Following the recommendations of the United Nations Human Rights Council in the Third Universal Periodic Review Mechanism, the Prime Minister issued Decision No. 1975 / QD-TTg on approving the Master Plan implementing the recommendations that Vietnam approved under the UPR’s 3rd Cycle of the United Nations Human Rights Council. This decision takes effected from December 31st, 2019, to promote the implementation of the Party's guidelines and policies and the laws of the State of Vietnam in the field of human rights, including new related policies that are directly related to the implementation of recommendations on the promotion and enforcement of personal freedoms and security. Specifically, these are: a) to raise awareness of all levels, sectors and people about the significance and importance of human rights values in today's era; b) to ensure effective assignment of responsibility and effective coordination among relevant agencies in the implementation of the UPR recommendations that Vietnam had accepted; c) creating an overall framework, harmonious coordination within various agencies' specific plans for the implementation of UPR recommendations in their area of responsibility; d) to facilitate the processes of coordination, monitoring and reporting of the implementation of UPR recommendations, ensuring the implementation of UPR recommendations, ensuring an effective and on-time implementation, and serving the mid-term report and the process of reviewing of the 4th Cycle at the UNHRC; e) to promote dialogues, international cooperation and external propaganda on human rights, and enlist the support of the international community in the implementation of UPR recommendations. At the same time, the Prime Minister sets out 06 main tasks and solutions to implement the Plan, including: i) improving human rights laws and institutions; policies on ensuring economic, social and cultural rights; policies to ensure civil, political, and rights of vulnerable groups; ii) enhancing education and raising awareness about human rights; iii) realizing international human rights commitments and strengthening international cooperation in this area. At the same time, it is required that ministries and branches actively implement recommendations, including through the development of plans and programs to implement recommendations within their functions and tasks and through report to the Ministry of Foreign Affairs after 02 years for midterm reporting.

The National Report on the protection and promotion of human rights in Vietnam under the UPR’s 3rd Cycle, published by the Ministry of Foreign Affairs of Vietnam in 2018, has been statistic for only 4 years ( 2014-2018), Vietnam has supplemented, amended and issued 96 laws and ordinances related to the guarantee of human rights compatible with the 2013 Constitution and the recommendations of the Human Rights Council of United Nations on human rights in general and the right to life, freedom and security in particular. These include the Law on Organization of the People's Procuracy of 2014, the Law on Organization of the People's Courts of 2014, the Law on Housing of 2014, especially the Penal Code of 2015, the Criminal Procedure Code of 2015, and the Law on Organization of regulatory bodies. Criminal investigation 2015, Civil Code 2015, Law on Administrative Procedures of 2015, Law on Organization of Criminal Investigation Agencies of 2015, Law on Cyber Information Security of 2015, Law on Religious Beliefs 2016, Law on Children 2016, Press Law of 2016, Law on Access to Information of 2016, Law on State Compensation Responsibility of 2017, Law on Legal Aid of 2017, Law on Cyber Security of 2018, etc. As of October 2018, Vietnam has implemented 175 recommendations (accounting for 96.2%), of which 159 have been completely implemented, 16 have been partially implemented and are being continued; 07 recommendations are being made or considered implemented at the right time. There is no accepted recommendation that has not been considered for implementation.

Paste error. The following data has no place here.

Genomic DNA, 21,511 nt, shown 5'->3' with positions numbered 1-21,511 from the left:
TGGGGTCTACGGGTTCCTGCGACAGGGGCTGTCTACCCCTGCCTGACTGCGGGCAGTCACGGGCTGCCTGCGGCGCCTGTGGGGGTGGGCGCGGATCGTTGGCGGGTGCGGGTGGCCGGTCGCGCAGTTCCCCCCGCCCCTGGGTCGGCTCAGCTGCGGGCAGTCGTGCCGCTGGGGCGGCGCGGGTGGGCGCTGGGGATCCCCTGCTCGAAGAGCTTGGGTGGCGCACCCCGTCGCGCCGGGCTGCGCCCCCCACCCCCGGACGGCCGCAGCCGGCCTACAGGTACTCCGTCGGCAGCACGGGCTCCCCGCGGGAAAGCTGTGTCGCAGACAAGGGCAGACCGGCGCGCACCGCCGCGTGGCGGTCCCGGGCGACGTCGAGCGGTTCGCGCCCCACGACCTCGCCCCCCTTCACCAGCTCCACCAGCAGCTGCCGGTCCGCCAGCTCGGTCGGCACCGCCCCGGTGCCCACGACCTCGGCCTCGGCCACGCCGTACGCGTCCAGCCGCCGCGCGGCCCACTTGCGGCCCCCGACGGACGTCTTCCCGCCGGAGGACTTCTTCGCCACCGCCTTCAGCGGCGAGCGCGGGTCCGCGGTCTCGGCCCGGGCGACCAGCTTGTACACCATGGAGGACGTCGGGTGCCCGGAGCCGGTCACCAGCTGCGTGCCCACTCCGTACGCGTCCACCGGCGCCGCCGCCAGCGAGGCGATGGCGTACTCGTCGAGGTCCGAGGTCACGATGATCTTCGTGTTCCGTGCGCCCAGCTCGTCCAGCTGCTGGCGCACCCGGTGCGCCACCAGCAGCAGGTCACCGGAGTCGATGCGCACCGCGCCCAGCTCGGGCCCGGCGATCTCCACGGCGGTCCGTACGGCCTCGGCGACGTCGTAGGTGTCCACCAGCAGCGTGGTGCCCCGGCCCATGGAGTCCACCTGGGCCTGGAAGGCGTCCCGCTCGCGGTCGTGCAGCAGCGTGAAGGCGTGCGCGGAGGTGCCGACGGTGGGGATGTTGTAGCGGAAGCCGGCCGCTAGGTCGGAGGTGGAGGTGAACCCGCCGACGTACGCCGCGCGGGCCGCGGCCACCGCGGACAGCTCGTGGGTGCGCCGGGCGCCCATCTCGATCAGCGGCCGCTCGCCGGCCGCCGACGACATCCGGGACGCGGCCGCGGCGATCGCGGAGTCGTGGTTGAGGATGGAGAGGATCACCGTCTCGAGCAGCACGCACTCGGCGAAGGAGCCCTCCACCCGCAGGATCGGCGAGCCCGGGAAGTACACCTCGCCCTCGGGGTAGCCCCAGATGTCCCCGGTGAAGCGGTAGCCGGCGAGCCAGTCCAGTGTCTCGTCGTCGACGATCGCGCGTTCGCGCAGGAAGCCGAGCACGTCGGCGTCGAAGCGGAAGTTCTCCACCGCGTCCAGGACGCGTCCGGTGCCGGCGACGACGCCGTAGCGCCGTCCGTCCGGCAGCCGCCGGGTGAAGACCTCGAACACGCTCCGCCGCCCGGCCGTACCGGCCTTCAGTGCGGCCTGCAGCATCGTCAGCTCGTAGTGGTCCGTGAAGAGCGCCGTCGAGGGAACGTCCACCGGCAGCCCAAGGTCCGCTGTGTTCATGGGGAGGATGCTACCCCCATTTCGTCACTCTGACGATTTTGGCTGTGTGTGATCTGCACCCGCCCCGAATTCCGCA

In response to Vietnam’s implementation of the UPR and other related recommendations on human rights in particular, and international human rights mechanisms, Vietnam has been steadily and progressively improving its legal system for a better mechanism for the protection and promotion of human rights for all in the international integration, socio-economic development, the process in law and policy making, implementing, as well as the empowerment and enjoyment of human rights for all, especially the most vulnerable people who are the poor, children, women, ethnic minorities, the elderly, people with disabilities and living with HIV/AIDS. Vietnam’s achievements in fulfilling the international commitments on human rights in over the last four decades have been remarkably significant and impressed. That is why Vietnam was elected to be a non-permeant member of the UN Security Council, the UN Human Rights Councils, as well as many other international and regional institutions. At the same time, Vietnam has been significantly contributing to further reforming international human rights institutions as well as ensuring better and better the enjoyment of human rights for all, making peace, security, international cooperation, development and prosperity in the region and the world.


This research is partially funded by Vietnam National Foundation for Science and Technology Development (NAFOSTED) under grant number 505.01-2018.03.